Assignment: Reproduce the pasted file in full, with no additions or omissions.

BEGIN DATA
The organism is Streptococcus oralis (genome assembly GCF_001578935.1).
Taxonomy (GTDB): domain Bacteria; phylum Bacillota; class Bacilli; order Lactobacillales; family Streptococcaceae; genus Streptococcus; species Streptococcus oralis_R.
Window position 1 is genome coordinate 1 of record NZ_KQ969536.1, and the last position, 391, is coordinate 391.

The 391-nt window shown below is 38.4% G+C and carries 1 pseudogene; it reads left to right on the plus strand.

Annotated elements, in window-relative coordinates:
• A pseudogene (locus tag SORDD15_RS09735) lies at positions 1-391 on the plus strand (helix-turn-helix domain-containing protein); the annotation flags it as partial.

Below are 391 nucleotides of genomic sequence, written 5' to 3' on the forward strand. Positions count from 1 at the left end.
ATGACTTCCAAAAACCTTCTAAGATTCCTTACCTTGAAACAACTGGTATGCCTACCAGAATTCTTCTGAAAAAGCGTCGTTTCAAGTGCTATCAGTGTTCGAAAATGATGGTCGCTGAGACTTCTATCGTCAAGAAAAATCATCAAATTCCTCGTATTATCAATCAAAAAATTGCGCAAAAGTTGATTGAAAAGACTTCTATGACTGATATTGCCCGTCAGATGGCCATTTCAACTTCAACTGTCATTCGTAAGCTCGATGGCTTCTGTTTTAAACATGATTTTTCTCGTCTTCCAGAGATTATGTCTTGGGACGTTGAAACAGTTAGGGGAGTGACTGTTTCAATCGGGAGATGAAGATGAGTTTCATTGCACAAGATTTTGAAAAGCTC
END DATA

The organism is Streptococcus oralis (genome assembly GCF_001578935.1).
Taxonomy (GTDB): domain Bacteria; phylum Bacillota; class Bacilli; order Lactobacillales; family Streptococcaceae; genus Streptococcus; species Streptococcus oralis_R.
Window position 1 is genome coordinate 1 of record NZ_KQ969536.1, and the last position, 391, is coordinate 391.

The 391-nt window shown below is 38.4% G+C and carries 1 pseudogene; it reads left to right on the plus strand.

Annotated elements, in window-relative coordinates:
• A pseudogene (locus tag SORDD15_RS09735) lies at positions 1-391 on the plus strand (helix-turn-helix domain-containing protein); the annotation flags it as partial.

Below are 391 nucleotides of genomic sequence, written 5' to 3' on the forward strand. Positions count from 1 at the left end.
ATGACTTCCAAAAACCTTCTAAGATTCCTTACCTTGAAACAACTGGTATGCCTACCAGAATTCTTCTGAAAAAGCGTCGTTTCAAGTGCTATCAGTGTTCGAAAATGATGGTCGCTGAGACTTCTATCGTCAAGAAAAATCATCAAATTCCTCGTATTATCAATCAAAAAATTGCGCAAAAGTTGATTGAAAAGACTTCTATGACTGATATTGCCCGTCAGATGGCCATTTCAACTTCAACTGTCATTCGTAAGCTCGATGGCTTCTGTTTTAAACATGATTTTTCTCGTCTTCCAGAGATTATGTCTTGGGACGTTGAAACAGTTAGGGGAGTGACTGTTTCAATCGGGAGATGAAGATGAGTTTCATTGCACAAGATTTTGAAAAGCTC